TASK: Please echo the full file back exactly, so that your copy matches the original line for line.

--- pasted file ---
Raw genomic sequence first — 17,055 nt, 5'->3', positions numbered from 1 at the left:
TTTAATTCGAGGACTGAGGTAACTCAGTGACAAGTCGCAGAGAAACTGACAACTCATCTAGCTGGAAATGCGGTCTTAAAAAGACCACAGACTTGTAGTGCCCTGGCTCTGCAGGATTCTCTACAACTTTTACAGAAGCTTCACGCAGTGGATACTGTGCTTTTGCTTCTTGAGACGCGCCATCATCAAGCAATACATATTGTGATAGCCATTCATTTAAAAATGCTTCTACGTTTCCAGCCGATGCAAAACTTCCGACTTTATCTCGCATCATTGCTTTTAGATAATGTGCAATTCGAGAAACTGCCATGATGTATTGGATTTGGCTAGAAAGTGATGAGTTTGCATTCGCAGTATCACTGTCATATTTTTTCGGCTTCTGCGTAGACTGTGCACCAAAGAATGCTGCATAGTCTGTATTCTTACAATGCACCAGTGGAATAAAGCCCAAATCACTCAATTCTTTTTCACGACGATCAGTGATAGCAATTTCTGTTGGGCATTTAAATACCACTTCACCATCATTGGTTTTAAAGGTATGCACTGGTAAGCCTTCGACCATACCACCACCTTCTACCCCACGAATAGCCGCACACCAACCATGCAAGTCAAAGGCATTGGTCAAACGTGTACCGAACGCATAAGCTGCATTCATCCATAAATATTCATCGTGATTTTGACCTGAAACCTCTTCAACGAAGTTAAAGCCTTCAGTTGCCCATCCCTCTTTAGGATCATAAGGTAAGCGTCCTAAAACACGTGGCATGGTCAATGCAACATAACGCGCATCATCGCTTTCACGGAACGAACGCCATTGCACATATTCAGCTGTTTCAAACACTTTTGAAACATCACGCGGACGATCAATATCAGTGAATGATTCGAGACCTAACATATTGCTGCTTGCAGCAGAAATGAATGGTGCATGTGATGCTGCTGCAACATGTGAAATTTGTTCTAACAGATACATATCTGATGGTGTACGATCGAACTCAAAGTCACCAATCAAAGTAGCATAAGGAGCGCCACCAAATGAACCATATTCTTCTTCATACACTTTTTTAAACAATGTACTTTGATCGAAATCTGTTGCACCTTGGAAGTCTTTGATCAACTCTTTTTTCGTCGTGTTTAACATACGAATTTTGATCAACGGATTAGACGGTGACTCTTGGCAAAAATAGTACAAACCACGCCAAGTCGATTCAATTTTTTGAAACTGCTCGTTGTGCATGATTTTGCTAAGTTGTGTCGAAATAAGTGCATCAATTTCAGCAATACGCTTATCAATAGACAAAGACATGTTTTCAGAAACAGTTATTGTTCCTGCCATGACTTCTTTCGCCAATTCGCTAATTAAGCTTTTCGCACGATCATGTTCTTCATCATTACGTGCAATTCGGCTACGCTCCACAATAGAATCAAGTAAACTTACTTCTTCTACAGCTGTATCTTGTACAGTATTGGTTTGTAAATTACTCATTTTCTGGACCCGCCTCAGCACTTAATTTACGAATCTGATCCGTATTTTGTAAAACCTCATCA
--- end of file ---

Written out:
Raw genomic sequence first — 17,055 nt, 5'->3', positions numbered from 1 at the left:
TTTAATTCGAGGACTGAGGTAACTCAGTGACAAGTCGCAGAGAAACTGACAACTCATCTAGCTGGAAATGCGGTCTTAAAAAGACCACAGACTTGTAGTGCCCTGGCTCTGCAGGATTCTCTACAACTTTTACAGAAGCTTCACGCAGTGGATACTGTGCTTTTGCTTCTTGAGACGCGCCATCATCAAGCAATACATATTGTGATAGCCATTCATTTAAAAATGCTTCTACGTTTCCAGCCGATGCAAAACTTCCGACTTTATCTCGCATCATTGCTTTTAGATAATGTGCAATTCGAGAAACTGCCATGATGTATTGGATTTGGCTAGAAAGTGATGAGTTTGCATTCGCAGTATCACTGTCATATTTTTTCGGCTTCTGCGTAGACTGTGCACCAAAGAATGCTGCATAGTCTGTATTCTTACAATGCACCAGTGGAATAAAGCCCAAATCACTCAATTCTTTTTCACGACGATCAGTGATAGCAATTTCTGTTGGGCATTTAAATACCACTTCACCATCATTGGTTTTAAAGGTATGCACTGGTAAGCCTTCGACCATACCACCACCTTCTACCCCACGAATAGCCGCACACCAACCATGCAAGTCAAAGGCATTGGTCAAACGTGTACCGAACGCATAAGCTGCATTCATCCATAAATATTCATCGTGATTTTGACCTGAAACCTCTTCAACGAAGTTAAAGCCTTCAGTTGCCCATCCCTCTTTAGGATCATAAGGTAAGCGTCCTAAAACACGTGGCATGGTCAATGCAACATAACGCGCATCATCGCTTTCACGGAACGAACGCCATTGCACATATTCAGCTGTTTCAAACACTTTTGAAACATCACGCGGACGATCAATATCAGTGAATGATTCGAGACCTAACATATTGCTGCTTGCAGCAGAAATGAATGGTGCATGTGATGCTGCTGCAACATGTGAAATTTGTTCTAACAGATACATATCTGATGGTGTACGATCGAACTCAAAGTCACCAATCAAAGTAGCATAAGGAGCGCCACCAAATGAACCATATTCTTCTTCATACACTTTTTTAAACAATGTACTTTGATCGAAATCTGTTGCACCTTGGAAGTCTTTGATCAACTCTTTTTTCGTCGTGTTTAACATACGAATTTTGATCAACGGATTAGACGGTGACTCTTGGCAAAAATAGTACAAACCACGCCAAGTCGATTCAATTTTTTGAAACTGCTCGTTGTGCATGATTTTGCTAAGTTGTGTCGAAATAAGTGCATCAATTTCAGCAATACGCTTATCAATAGACAAAGACATGTTTTCAGAAACAGTTATTGTTCCTGCCATGACTTCTTTCGCCAATTCGCTAATTAAGCTTTTCGCACGATCATGTTCTTCATCATTACGTGCAATTCGGCTACGCTCCACAATAGAATCAAGTAAACTTACTTCTTCTACAGCTGTATCTTGTACAGTATTGGTTTGTAAATTACTCATTTTCTGGACCCGCCTCAGCACTTAATTTACGAATCTGATCCGTATTTTGTAAAACCTCATCA